Hispanic Heritage Flashback Friday: Sandra Cisneros on Recognizing Ourselves
As a child, Sandra Cisneros read voraciously, taking in “the language of books and writing and magic and mystery.” It was only much later, while attending the Iowa Writers’ Workshop, that Cisneros realized that her own language of working-class Mexican Americans was nowhere to be found within literature.
This changed in 1984 when Cisneros published The House on Mango Street. A coming-of-age story composed of some four-dozen vignettes, the book reveals both the poetry and hardship of Cisneros’s own upbringing. It has since become a perennial favorite for high school reading lists, expressing the voice of young Latinas while serving as many students’ first glimpse into an American story that might not be their own. The two-time recipient of National Endowment for the Arts Literature Fellowships and National Medal of Arts honoree discusses her seminal work, and her own coming-of-age as a writer.
HOUSES AND PAJAMAS
I think there’s a kind of lie that our education teaches us—boot straps and hard work, the American Dream. And you swallow it.
You could go around oblivious to it for a long time, 21 years in my case, until you go to Iowa and you realize what a privilege it is to be in that writing program. For me, it was a moment of houses, and reading about Nabokov’s house that he left behind in Russia, and Baroness Blixen’s house in Africa when she had a coffee plantation. All of these books were written from a perspective of people who owned their own houses and lived in houses that by my standards were roomy, comforting, and safe, and something one dreamt about with longing and loving memories. I didn’t have those kinds of images in my life.
The moment that I discovered my voice was also the moment I discovered class difference. I was in a seminar on memory and imagination. You know that dream you have that you go to school and you’re wearing your pajamas? It was that moment I suddenly realized, “Oh my God, I’m in my class here and I’m wearing my pajamas.” It was that horrible feeling of embarrassment that I realized I didn’t have a house. I felt naked. It had taken me 21 years to figure out I had been in my pajamas and no one—out of politeness or generosity or cruelty—had ever told me.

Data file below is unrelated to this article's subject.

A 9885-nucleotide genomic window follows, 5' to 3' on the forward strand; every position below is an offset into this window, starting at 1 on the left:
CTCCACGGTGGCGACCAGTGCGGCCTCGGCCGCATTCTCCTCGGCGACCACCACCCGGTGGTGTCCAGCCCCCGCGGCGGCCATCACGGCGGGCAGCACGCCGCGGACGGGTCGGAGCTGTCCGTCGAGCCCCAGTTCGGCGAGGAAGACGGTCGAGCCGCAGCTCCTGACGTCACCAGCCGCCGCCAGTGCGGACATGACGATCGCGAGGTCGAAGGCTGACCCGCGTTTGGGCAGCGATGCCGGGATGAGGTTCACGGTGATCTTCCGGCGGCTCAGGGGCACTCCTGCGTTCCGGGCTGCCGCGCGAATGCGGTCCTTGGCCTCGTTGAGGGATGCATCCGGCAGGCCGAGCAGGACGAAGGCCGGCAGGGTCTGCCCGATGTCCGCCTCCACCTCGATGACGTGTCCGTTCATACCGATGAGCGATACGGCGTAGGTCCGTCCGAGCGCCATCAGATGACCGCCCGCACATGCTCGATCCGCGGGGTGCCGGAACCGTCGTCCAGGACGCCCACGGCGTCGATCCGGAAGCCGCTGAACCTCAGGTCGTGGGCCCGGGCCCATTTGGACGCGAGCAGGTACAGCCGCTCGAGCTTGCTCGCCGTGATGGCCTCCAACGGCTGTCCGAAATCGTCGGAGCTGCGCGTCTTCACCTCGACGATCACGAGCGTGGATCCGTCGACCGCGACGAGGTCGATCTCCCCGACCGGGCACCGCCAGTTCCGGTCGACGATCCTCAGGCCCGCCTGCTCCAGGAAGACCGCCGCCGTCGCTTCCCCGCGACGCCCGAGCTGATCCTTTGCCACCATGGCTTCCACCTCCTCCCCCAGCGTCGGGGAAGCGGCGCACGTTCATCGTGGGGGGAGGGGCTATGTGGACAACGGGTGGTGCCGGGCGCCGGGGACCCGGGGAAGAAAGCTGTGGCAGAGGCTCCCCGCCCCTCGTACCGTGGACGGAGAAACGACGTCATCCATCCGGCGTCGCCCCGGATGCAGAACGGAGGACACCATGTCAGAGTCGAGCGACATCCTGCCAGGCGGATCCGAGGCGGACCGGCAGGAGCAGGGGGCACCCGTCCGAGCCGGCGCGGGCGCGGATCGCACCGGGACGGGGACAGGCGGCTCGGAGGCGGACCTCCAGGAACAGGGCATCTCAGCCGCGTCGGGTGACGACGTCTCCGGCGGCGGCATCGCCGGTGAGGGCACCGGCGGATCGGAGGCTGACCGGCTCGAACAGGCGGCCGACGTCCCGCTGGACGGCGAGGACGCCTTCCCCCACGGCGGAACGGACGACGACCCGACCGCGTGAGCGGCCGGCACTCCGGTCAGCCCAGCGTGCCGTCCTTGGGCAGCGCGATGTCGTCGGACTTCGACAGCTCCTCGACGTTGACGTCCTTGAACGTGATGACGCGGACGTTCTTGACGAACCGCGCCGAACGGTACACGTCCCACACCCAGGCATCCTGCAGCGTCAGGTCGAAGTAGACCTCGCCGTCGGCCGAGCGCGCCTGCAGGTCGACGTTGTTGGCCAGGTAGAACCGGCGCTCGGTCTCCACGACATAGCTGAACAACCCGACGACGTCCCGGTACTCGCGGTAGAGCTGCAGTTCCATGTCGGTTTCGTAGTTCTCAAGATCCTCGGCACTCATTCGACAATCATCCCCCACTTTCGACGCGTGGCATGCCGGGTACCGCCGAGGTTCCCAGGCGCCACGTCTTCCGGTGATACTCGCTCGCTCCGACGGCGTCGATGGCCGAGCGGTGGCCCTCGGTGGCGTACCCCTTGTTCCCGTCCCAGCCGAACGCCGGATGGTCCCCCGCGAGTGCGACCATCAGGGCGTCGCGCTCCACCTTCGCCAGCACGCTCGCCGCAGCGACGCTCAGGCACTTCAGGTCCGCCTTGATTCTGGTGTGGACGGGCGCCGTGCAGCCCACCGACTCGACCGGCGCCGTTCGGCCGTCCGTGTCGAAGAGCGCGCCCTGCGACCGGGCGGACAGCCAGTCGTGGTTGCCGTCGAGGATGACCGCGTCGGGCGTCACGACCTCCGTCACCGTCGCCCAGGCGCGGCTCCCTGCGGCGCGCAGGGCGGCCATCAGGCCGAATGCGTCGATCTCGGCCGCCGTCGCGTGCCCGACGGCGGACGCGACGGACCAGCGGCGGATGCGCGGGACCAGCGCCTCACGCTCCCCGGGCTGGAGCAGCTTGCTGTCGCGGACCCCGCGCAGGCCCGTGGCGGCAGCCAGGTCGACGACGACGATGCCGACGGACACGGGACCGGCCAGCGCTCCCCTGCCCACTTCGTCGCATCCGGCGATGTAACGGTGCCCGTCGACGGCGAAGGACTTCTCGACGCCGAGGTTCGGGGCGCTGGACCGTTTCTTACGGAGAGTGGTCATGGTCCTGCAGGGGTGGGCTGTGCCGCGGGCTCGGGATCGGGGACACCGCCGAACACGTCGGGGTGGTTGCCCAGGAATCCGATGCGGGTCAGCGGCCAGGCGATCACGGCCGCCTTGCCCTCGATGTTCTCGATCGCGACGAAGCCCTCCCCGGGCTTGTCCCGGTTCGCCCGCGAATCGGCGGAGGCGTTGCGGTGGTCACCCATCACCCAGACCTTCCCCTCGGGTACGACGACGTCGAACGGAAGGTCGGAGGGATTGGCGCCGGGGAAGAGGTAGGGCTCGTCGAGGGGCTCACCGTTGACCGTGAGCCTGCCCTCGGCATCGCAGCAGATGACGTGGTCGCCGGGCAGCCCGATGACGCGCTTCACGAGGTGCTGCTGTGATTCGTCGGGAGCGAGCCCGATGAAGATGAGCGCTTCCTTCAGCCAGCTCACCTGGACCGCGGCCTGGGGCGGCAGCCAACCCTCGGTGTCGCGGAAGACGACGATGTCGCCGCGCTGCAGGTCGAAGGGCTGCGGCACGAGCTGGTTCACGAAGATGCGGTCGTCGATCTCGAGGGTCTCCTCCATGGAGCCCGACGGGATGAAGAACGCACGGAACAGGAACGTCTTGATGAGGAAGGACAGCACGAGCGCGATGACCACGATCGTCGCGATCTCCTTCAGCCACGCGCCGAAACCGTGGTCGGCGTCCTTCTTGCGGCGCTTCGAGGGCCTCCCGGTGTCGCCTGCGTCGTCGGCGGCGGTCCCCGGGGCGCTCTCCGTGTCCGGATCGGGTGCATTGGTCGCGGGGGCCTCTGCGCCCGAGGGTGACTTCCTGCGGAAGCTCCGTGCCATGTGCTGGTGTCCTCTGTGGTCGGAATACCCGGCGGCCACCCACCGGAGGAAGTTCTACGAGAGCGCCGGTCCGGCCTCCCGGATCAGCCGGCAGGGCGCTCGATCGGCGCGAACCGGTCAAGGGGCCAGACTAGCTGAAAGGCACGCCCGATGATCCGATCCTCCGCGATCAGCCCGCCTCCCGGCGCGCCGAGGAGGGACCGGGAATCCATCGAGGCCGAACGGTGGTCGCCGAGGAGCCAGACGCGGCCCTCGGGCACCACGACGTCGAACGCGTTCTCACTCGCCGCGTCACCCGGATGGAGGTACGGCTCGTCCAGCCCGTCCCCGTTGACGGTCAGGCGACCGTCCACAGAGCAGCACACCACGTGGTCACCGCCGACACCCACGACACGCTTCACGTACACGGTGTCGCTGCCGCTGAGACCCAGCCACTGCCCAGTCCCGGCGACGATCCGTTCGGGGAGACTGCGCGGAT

WRITING THE HOUSE ON MANGO STREET
The first impulse when I realized I was wearing my pajamas was, “I don’t belong in this club.” My first reaction was to go home and lock myself in my bedroom for the weekend and consider coming home and quitting the program.
But Mexican women are very strong women, and the opposite side of sadness is rage. It took me only a weekend to get to the opposite side of my sadness. Why had I never seen literature written about my community with love and honesty? Why have I never seen my house in newspapers or magazines or in ads or cinema? It’s never been portrayed. My community has never been portrayed with honesty. So I got angry. This is a wonderful thing you can do with rage if you know how to transform it: You can either light up Las Vegas, or you can create a Chernobyl. I had been wanting to create Chernobyl all weekend. Then I realized I’m going to stay here and write that book I haven’t seen. I wrote The House on Mango Street on the side for no credit, while I was in poetry workshop, to keep my spirit alive.